The Jon parentage reveal was expected, but I’m still glad it happened. Given the other questionable decisions that have been made by the showrunners, I could have seen a world where we didn’t get confirmation about Jon’s ancestry until next season. That would have been lame as hell, so I’m glad it didn’t happen that way. Still, Jon doesn’t know he’s related to Dany, so I’m sure that will happen early on next season.
The big twist here is that Jon isn’t a bastard son of Rhaegar Targaryen. He’s a true-born Targaryen, giving him even more claim to the Iron Throne than Dany. We also now know that his real name is Aegon Targaryen, completely putting the nail in the “Will we ever see Griff and Young Griff?” coffin.
The Night King, White Walkers, and army of the dead are now officially in Westeros. I made a joke about it on Twitter, but considering it took them seven seasons to make it to The Wall, I’m not sure how they’ll make it to King’s Landing in six episodes. Though I guess Gendry ran like 600 miles in a matter of minutes last episode, so whatever. This was some fun spectacle to end the episode, but it didn’t really have a ton of impact for me. This was obviously going to happen at the end of this season, so there was no surprise there.
And no, I don’t think Tormund and Beric are dead. As has been my main rant about this season, the writers care too much about fan service to kill off Tormud without reuniting him with Brienne first. Still, a blue fire-breathing dragon shattering The Wall was pretty badass.
I’ll get more into theorizing in future posts, but there are two big ones I want to talk about briefly.
First, there’s the theory that Bran is actually the Night King. I theorized about this a bit last season when we were getting Bran’s visions of the past, but I think it’s pretty clear that he’ll have some major part to play in the resolution of this story. He can literally change the future by changing the past. There’s that scene where he was touched by the Night King, there’s his odd demeanor this season, and there’s that little thing about how the Night King’s face looks an awful lot like Bran’s. I’ll need to keep thinking about this theory before I can get on board, but it’s definitely interesting.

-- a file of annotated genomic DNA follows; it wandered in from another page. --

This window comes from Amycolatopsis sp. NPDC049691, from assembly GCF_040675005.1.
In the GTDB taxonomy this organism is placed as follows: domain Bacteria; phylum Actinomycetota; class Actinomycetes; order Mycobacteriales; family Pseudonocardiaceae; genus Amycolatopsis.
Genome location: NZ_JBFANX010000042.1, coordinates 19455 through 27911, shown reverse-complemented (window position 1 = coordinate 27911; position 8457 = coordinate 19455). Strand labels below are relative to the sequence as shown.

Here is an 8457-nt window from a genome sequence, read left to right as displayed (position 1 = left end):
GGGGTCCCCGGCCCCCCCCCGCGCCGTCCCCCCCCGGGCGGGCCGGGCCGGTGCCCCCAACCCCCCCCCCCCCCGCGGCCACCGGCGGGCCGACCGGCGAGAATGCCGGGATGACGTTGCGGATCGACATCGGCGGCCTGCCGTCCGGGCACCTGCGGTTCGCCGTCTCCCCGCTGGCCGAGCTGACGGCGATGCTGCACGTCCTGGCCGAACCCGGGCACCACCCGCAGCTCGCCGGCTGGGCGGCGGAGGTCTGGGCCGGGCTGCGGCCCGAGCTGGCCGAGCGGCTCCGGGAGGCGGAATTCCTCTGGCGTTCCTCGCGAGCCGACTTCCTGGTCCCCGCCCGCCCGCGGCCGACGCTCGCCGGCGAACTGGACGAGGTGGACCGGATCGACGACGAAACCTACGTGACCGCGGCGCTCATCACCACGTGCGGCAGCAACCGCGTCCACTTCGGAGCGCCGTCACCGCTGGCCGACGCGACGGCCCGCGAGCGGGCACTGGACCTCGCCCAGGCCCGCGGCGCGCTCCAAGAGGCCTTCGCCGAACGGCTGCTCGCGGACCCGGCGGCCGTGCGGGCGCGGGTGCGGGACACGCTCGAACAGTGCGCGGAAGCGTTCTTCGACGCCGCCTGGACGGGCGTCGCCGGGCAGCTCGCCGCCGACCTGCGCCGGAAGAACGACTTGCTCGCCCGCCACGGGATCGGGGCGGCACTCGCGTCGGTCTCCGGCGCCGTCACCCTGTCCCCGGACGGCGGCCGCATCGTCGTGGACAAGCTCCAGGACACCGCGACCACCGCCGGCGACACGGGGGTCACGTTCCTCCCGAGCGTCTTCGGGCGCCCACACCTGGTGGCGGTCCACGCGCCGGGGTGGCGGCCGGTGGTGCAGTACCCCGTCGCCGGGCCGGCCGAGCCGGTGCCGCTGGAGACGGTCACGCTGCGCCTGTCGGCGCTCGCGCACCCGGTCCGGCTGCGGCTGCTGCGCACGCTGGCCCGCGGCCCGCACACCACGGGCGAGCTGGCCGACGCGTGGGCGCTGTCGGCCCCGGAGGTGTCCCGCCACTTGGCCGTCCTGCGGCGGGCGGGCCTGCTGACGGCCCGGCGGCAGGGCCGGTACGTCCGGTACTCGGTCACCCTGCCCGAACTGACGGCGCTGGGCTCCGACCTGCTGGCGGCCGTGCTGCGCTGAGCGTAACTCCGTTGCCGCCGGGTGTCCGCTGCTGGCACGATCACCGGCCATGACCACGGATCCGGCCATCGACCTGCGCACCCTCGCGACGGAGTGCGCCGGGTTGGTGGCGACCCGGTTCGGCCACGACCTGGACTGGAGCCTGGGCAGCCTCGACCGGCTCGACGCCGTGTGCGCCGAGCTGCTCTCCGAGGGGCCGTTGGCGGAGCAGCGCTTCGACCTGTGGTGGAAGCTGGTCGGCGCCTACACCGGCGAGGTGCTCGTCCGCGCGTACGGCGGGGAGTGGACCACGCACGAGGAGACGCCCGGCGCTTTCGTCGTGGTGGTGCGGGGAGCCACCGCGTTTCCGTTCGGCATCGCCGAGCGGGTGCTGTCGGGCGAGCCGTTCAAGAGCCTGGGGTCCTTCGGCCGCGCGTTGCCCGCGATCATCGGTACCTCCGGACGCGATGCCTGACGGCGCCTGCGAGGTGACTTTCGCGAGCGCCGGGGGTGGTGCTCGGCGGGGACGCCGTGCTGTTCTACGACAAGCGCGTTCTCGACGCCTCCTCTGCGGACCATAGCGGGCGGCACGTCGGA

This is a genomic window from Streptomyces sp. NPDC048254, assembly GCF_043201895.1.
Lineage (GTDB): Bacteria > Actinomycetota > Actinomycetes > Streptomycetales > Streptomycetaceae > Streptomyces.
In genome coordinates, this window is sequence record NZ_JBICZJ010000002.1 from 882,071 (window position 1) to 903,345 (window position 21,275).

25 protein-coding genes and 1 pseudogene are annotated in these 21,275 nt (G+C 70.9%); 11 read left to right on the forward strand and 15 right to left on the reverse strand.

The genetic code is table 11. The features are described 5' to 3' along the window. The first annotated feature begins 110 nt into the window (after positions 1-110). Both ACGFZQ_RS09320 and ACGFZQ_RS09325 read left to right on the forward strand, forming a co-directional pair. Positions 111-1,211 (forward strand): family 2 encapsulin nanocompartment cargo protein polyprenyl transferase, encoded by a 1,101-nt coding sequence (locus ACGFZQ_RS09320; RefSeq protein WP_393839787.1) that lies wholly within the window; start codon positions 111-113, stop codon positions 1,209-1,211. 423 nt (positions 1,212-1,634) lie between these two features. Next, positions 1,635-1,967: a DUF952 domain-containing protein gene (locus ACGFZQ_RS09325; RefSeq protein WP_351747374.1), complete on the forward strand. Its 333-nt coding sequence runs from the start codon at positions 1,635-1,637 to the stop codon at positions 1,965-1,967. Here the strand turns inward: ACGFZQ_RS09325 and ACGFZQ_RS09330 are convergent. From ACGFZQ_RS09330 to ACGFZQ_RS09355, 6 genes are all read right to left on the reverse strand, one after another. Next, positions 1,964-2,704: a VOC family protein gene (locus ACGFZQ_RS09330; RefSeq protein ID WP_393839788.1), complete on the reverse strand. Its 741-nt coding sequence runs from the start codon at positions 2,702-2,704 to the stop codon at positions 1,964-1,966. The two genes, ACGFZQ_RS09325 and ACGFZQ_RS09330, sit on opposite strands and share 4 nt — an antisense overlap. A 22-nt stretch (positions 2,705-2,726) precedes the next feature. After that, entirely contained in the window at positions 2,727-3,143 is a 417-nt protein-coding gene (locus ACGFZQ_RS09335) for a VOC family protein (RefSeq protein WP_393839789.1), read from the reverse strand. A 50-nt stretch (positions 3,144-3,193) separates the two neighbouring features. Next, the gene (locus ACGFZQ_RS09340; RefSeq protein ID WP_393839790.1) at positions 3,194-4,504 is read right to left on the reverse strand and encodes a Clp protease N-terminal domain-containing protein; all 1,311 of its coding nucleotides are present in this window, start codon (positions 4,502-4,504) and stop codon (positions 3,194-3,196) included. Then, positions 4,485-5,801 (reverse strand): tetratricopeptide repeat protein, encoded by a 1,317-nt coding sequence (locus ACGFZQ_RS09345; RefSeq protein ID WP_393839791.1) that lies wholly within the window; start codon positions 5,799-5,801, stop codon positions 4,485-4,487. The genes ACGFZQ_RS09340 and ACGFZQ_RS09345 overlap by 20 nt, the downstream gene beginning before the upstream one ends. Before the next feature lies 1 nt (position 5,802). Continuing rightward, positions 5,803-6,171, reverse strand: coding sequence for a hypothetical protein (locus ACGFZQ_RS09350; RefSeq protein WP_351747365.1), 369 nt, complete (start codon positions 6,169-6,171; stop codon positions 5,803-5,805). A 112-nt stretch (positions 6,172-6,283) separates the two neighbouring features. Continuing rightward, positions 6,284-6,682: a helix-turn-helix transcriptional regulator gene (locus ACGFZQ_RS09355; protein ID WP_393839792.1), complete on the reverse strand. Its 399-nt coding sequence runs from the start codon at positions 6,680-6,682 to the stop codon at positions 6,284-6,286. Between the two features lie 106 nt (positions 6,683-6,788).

Then, there’s the theory that Jon isn’t actually the Prince Who Was Promised, but that it’s his son that will be conceived with Dany. This one I can totally get behind. As I’ve been saying this whole review, prophecy is supposed to mean something in Game of Thrones, and the “Prince Who Was Promised” prophecy is one of the biggest. Melisandre thought Stannis was that prince, then she thought it was Jon. I think it’s Jon’s son. I think he’ll be the one to rule on the Iron Throne and truly bring about peace to Westeros. Then again, if the prophecies about Dany and Cersei not having any more kids don’t matter, then maybe “The Prince Who Was Promised” will be swept under the rug, too.
It’s crazy that in the longest episode so far, not that much actually happened. But I guess that’s the Game of Thrones world we live in, now. Spectacle and fighting can only cover up for poor writing and storytelling for so long. When the action is stripped away, you’re just left with some truly pointless scenes and characters saying and doing things that don’t feel right given what we’ve seen thus far. At this point, my hopes are not high for season eight. I’m expecting more fan service and an ending that’s too happy for what it should be. But as always, I’ll happily be wrong.
PS — I forgot to mention Theon’s little side quest to go save his sister because I really could not give two shits and his little fight scene was beyond absurd. It was complete garbage, drama tv show bullshit. I still think he should have died in that fight with Euron, but the writers need to have some way of making him a hero. I think it’s way too late for that. He doesn’t deserve redemption at this point.